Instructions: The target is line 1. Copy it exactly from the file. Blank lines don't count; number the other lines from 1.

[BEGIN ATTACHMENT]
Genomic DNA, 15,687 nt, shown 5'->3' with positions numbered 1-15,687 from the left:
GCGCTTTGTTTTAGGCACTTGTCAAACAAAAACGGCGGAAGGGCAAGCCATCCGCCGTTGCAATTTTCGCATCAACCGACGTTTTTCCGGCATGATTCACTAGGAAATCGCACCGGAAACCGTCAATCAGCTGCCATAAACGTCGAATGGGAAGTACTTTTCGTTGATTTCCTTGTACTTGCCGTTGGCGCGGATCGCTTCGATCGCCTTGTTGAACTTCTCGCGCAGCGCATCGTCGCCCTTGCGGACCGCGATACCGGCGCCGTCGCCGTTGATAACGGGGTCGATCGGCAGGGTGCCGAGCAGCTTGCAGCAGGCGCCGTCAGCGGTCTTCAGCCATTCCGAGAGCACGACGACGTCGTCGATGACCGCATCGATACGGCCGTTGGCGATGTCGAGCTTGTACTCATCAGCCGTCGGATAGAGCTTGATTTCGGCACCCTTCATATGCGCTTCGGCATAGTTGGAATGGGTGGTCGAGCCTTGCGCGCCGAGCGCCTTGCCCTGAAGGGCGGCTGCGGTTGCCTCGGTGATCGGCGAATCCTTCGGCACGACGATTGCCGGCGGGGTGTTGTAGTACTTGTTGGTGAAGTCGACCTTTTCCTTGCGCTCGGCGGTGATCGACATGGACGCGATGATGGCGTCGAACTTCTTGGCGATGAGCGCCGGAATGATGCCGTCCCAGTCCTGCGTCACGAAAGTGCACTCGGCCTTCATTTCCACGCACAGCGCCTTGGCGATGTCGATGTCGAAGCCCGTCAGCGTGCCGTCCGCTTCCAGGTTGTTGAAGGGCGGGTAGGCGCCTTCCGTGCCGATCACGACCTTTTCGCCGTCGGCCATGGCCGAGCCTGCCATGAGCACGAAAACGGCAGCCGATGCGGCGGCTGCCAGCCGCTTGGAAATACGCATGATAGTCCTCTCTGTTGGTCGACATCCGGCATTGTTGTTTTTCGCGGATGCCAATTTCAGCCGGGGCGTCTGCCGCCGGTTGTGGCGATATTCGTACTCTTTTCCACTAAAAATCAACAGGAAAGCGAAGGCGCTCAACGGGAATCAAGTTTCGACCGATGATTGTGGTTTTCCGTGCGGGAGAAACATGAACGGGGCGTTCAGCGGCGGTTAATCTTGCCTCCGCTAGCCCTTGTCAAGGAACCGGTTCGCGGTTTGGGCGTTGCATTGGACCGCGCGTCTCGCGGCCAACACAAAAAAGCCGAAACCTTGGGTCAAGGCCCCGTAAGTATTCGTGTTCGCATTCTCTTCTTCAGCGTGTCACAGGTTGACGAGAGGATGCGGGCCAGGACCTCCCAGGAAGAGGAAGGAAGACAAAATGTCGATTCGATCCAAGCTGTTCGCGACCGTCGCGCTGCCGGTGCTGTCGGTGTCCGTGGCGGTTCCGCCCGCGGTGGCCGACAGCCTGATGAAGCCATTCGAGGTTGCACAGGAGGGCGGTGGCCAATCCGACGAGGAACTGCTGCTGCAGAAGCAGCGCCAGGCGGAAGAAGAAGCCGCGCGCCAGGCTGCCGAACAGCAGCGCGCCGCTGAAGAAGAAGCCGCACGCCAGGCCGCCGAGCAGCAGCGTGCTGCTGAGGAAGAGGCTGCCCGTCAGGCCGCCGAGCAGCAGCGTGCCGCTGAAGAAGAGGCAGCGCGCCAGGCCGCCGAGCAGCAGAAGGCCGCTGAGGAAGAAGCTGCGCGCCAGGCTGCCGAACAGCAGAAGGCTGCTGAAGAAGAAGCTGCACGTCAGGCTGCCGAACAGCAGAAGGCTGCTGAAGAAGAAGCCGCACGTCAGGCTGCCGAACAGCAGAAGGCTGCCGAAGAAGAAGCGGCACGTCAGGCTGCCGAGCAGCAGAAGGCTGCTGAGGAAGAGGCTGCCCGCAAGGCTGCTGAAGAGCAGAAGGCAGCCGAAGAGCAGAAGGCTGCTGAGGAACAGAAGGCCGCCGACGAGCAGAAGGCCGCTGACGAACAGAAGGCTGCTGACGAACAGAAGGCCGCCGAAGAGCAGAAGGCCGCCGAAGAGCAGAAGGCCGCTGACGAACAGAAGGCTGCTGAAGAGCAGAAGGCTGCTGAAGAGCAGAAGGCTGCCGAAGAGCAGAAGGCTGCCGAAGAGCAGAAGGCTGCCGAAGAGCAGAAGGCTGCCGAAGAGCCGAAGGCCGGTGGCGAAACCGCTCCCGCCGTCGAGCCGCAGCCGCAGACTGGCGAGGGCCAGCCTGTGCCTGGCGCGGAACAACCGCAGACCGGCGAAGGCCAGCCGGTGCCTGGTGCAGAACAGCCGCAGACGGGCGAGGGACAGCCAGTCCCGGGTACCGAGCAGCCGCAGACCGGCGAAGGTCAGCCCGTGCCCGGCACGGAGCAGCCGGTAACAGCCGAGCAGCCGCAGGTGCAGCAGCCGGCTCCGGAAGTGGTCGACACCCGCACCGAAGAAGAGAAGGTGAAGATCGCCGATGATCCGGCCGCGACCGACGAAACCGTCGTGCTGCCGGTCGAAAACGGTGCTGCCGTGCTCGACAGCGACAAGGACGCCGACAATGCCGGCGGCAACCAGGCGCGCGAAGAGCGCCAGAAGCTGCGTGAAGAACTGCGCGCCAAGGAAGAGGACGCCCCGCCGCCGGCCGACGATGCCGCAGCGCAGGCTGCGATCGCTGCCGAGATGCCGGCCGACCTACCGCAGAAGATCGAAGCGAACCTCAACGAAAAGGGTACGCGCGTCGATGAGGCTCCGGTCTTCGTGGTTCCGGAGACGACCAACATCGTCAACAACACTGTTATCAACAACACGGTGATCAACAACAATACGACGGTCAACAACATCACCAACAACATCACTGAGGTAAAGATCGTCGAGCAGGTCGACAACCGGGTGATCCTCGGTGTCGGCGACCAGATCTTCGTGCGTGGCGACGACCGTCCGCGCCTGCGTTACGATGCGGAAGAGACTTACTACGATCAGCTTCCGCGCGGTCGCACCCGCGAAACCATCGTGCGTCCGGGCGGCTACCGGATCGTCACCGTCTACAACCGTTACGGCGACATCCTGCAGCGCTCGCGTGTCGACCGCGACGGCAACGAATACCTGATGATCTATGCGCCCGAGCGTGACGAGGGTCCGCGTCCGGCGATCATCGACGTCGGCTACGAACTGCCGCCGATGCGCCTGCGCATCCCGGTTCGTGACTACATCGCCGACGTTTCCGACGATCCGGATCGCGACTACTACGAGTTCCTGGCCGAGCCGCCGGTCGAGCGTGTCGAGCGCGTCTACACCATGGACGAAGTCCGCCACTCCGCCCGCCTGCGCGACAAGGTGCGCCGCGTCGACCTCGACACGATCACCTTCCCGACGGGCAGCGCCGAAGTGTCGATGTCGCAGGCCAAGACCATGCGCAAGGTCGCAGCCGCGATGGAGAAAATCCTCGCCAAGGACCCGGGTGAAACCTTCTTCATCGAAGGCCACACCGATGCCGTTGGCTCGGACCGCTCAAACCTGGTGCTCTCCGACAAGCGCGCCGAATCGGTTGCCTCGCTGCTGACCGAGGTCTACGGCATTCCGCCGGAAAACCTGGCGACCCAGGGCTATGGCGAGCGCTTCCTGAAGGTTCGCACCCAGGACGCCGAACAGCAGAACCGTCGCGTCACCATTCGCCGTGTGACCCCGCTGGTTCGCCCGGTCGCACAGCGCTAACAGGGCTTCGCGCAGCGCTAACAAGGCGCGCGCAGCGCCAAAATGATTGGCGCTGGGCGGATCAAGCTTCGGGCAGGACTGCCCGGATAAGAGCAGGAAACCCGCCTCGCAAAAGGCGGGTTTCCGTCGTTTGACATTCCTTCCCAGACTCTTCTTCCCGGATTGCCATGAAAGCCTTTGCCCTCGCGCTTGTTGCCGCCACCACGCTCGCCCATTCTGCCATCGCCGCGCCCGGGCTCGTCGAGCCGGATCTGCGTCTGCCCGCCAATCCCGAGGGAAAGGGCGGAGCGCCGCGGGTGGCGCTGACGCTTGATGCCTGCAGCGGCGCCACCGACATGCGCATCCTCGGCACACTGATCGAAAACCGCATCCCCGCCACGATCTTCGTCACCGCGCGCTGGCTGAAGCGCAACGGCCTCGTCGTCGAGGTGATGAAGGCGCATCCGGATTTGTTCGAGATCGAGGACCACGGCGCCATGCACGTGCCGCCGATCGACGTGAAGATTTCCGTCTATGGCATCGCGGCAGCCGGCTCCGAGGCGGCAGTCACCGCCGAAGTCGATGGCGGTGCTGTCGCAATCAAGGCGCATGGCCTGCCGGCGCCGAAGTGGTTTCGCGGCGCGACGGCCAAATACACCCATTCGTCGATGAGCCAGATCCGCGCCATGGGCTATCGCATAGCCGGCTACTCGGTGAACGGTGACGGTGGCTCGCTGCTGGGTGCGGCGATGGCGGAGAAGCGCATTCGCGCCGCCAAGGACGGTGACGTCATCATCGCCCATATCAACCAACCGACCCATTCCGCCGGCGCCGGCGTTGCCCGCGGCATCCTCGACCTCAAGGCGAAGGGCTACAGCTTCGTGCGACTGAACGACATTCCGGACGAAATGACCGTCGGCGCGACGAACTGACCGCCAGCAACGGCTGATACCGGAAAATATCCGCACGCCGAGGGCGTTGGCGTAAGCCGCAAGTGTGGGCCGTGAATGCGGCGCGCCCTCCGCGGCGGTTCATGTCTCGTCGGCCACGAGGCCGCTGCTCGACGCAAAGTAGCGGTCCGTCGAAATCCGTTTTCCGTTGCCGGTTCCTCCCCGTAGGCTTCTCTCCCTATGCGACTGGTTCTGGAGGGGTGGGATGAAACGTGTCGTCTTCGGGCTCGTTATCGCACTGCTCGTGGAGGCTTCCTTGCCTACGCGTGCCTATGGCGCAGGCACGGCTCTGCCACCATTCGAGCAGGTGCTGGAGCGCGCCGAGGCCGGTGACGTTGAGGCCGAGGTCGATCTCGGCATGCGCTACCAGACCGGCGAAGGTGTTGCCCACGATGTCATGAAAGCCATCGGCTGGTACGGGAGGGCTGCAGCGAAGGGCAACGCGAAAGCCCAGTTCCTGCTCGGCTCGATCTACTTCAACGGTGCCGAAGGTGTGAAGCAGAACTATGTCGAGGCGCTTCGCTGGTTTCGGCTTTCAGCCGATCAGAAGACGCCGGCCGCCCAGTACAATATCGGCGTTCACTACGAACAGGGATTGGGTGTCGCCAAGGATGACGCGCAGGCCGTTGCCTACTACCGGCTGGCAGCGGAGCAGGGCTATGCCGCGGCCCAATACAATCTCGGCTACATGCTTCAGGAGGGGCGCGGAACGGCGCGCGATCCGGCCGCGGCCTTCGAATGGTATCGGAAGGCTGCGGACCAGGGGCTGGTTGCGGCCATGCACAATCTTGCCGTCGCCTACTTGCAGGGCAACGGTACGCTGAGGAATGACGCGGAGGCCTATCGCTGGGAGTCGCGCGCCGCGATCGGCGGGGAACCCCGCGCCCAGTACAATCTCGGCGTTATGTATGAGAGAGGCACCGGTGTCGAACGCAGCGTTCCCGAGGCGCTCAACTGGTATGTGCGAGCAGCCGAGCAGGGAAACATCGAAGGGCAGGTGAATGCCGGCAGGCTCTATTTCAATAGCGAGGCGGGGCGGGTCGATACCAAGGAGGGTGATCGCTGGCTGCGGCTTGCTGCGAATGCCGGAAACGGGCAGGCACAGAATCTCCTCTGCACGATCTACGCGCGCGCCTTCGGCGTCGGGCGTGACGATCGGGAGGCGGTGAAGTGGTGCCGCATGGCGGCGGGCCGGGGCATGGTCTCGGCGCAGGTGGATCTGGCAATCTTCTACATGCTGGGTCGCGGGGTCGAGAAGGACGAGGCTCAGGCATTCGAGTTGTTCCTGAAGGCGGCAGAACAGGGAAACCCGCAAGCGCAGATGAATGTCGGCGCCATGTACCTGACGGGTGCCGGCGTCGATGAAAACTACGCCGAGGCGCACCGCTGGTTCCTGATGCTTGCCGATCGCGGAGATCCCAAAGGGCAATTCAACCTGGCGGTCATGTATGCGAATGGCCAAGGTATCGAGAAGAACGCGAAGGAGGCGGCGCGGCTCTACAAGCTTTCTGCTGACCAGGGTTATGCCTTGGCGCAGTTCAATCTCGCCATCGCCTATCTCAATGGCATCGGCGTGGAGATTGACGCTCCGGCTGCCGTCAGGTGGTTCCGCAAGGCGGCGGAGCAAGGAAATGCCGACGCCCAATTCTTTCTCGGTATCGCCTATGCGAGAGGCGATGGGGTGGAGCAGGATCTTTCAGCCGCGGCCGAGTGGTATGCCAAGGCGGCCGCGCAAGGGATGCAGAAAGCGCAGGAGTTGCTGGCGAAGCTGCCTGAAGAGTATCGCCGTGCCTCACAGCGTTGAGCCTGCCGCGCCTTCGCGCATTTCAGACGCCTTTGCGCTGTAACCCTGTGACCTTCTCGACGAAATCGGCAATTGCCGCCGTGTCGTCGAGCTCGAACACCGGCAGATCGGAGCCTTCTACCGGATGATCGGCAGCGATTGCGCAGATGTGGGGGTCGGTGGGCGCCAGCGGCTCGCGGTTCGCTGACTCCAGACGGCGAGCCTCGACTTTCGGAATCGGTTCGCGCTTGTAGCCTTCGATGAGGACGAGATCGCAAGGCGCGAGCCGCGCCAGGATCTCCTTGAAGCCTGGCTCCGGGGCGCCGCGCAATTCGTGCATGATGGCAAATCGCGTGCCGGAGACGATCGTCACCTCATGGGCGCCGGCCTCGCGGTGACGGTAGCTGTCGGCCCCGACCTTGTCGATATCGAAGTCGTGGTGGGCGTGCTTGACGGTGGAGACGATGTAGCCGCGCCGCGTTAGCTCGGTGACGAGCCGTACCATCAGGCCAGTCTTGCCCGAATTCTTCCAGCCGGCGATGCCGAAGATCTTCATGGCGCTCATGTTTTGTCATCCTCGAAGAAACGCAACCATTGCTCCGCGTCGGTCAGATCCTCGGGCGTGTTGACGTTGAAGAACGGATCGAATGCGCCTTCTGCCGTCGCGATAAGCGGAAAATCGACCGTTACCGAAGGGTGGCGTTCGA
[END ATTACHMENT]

Genomic DNA, 15,687 nt, shown 5'->3' with positions numbered 1-15,687 from the left: